That is the minority to which the Turkish presidency referred in its statement today, and Ankara has for decades unceasingly placed it on the table in bilateral talks.

Erdogan’s big fat Turkish wish list

In line with the standard Turkish diplomatic practice of high-level officials publicly declaring Ankara’s maximalist positions ahead of important Greek-Turkish bilateral meetings, including summits such as today’s, on 7 March the spokesman for Erdogan’s Justice and Development Party (AKP), Ömer Çelik, said that the two leaders would discuss the full range of Turkish claims against Greece – including the demand that Athens demilitarise certain ones of its Aegean islands adjacent to the Turkish coast, where NATO’s largest landing force, the so-called Aegean Army, has threatened Greek security for decades – the delimitation of the Aegean continental shelf (for decades Athens has said this is the only issue it can legitimately negotiate with Ankara under the terms of international law), and the overarching and paramount demand, that is the underpinning of all others, that Athens and Ankara more or less equally share major natural gas deposits in Greece’s Exclusive Economic Zones (EEZ) in the Eastern Mediterranean and the Aegean.

It is pursuing the same objective much more aggressively with the Republic of Cyprus, where Turkey occupies 37 percent of the island and is clamouring for a two-state solution in which Turkish-Cypriots, subjugated by Ankara, and Turkey will proportionally get the lion’s share of the major gas deposits in the EEZ of the Republic of Cyprus.

Mitsotakis and the Greek military have reacted to Ankara’s expansionist demands with a combination of clear composure and firm decisiveness.

Mitsotakis’ blitzkrieg of diplomatic alliances

Since the PM came to power in July, 2019, he has responded to Erdogan’s bombastically articulated revisionist, neo-Ottoman demands and his military efforts to pursue them on the ground with a strategy that has combined a well-planned and structured diplomatic blitzkrieg, combined with fast-track moves to achieve on the ground the much-delayed modernisation of the Hellenic Armed Forces (halted due to Greece’s essential bankruptcy in 2010, that fortunately was not disorderly due to a series of massive EU and IMF bailout packages that came with unprecedented austerity attached, and the ensuing 10-year economic crisis, later much aggravated by the pandemic crisis) with a huge investment in military procurements from France (Belharra frigates and Rafale fight jets), that will give Greece’s Air Force and the Hellenic Navy a substantial advantage and reduce the military imbalance with Turkey, which has for years successfully developed its own strong arms industry, even becoming an exporter.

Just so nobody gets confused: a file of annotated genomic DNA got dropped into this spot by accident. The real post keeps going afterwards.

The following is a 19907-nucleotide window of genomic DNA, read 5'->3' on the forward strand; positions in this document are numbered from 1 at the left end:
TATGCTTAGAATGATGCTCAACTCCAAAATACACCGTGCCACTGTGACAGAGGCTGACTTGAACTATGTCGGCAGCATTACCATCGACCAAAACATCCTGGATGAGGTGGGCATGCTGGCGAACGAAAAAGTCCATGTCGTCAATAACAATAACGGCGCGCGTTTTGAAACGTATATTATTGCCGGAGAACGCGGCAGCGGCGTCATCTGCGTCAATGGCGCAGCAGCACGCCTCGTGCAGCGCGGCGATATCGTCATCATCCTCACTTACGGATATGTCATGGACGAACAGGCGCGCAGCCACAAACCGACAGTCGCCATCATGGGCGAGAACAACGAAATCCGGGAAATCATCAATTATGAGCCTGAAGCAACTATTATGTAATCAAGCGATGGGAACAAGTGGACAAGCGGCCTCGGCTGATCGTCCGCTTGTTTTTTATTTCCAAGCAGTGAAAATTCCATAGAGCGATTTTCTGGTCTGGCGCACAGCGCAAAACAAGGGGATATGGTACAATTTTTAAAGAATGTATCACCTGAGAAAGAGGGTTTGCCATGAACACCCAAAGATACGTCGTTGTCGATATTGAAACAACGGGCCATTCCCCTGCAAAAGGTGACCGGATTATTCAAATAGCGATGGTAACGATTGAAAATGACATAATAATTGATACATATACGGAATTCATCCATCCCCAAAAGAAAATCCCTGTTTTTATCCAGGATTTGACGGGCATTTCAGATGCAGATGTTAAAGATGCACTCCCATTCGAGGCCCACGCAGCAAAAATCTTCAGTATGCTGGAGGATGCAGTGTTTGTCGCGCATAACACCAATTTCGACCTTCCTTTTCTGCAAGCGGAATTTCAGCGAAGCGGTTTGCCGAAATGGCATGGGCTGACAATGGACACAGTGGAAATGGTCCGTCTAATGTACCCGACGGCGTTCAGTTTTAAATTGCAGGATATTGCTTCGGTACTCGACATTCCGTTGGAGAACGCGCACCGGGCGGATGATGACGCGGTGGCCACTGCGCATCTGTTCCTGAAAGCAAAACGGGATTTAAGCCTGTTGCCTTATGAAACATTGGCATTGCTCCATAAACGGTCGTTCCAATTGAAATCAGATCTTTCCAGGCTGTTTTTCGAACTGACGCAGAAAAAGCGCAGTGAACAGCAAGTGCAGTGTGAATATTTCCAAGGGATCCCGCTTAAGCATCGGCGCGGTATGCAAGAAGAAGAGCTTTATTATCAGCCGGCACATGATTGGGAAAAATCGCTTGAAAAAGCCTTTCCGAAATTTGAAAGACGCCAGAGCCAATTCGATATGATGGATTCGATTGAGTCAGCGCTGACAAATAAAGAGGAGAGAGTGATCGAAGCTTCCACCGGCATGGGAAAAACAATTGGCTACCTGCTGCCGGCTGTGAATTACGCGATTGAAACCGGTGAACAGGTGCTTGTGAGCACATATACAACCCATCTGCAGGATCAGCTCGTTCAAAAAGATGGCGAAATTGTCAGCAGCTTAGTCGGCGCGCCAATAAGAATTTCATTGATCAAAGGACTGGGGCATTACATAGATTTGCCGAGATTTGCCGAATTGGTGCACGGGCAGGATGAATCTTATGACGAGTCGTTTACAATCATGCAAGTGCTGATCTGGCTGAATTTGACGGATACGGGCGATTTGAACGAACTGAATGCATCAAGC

Deeper strategic military alliances with US, France

Firstly, the PM rightly chose to strategically deepen, at a moment of enormous global geopolitical fluidity and revisionism, Greece’s critical alliance with the US, with a vastly expanded and now indefinite US-Greece Mutual Defence Cooperation Agreement (the MDCA, signed on 14 October 2021 by Foreign Minister Nikos Dendias and US Secretary of State Anthony Blinken in Washington) that now includes a strategically critical US base in the port city of Alexandroupolis, not very far from the border with Turkey, the significance of which was highlighted by expressions of consternation from both Ankara and Moscow.

Secondly, Mitsotakis through arduous negotiations established the Greece-France military cooperation agreement, which includes an unprecedented in the EU framework mutual defence pact, requiring each of the parties to come to the defence of the other when its sovereign territorial integrity is threatened by a third country with the force of arms (many analysts, including former PASOK foreign minister Evangelos Venizelos, a constitutional scholar, have not unreasonably suggested that it is highly doubtful that this includes maritime zones, especially when their delimitation has not been concluded, as is the case with Greece and Turkey in several instances).

While few believe that either the US or France will fight at Greece’s side in the event of a Greek-Turkish military clash or war, the symbolism that is always crucial in domestic and international politics is strong and can function as a substantial deterrent against Turkish aggression.